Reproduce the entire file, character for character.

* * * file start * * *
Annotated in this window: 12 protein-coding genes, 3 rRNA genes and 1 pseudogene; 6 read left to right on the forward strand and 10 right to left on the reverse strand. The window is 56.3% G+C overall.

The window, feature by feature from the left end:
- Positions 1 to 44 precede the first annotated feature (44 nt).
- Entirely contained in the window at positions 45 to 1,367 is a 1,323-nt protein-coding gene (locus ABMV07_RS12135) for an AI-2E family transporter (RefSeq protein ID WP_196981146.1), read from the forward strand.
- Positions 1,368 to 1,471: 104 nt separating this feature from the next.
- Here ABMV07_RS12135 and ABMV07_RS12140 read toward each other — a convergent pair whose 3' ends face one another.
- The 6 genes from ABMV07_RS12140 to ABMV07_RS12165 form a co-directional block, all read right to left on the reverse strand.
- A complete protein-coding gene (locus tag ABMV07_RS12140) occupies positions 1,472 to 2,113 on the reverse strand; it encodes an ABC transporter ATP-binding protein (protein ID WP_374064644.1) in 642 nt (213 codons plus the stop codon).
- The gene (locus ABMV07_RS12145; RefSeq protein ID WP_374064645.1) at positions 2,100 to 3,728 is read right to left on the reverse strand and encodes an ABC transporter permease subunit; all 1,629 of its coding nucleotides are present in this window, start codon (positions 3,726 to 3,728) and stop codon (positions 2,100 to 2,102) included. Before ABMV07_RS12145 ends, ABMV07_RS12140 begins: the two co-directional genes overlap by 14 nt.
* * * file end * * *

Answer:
Annotated in this window: 12 protein-coding genes, 3 rRNA genes and 1 pseudogene; 6 read left to right on the forward strand and 10 right to left on the reverse strand. The window is 56.3% G+C overall.

The window, feature by feature from the left end:
- Positions 1 to 44 precede the first annotated feature (44 nt).
- Entirely contained in the window at positions 45 to 1,367 is a 1,323-nt protein-coding gene (locus ABMV07_RS12135) for an AI-2E family transporter (RefSeq protein ID WP_196981146.1), read from the forward strand.
- Positions 1,368 to 1,471: 104 nt separating this feature from the next.
- Here ABMV07_RS12135 and ABMV07_RS12140 read toward each other — a convergent pair whose 3' ends face one another.
- The 6 genes from ABMV07_RS12140 to ABMV07_RS12165 form a co-directional block, all read right to left on the reverse strand.
- A complete protein-coding gene (locus tag ABMV07_RS12140) occupies positions 1,472 to 2,113 on the reverse strand; it encodes an ABC transporter ATP-binding protein (protein ID WP_374064644.1) in 642 nt (213 codons plus the stop codon).
- The gene (locus ABMV07_RS12145; RefSeq protein ID WP_374064645.1) at positions 2,100 to 3,728 is read right to left on the reverse strand and encodes an ABC transporter permease subunit; all 1,629 of its coding nucleotides are present in this window, start codon (positions 3,726 to 3,728) and stop codon (positions 2,100 to 2,102) included. Before ABMV07_RS12145 ends, ABMV07_RS12140 begins: the two co-directional genes overlap by 14 nt.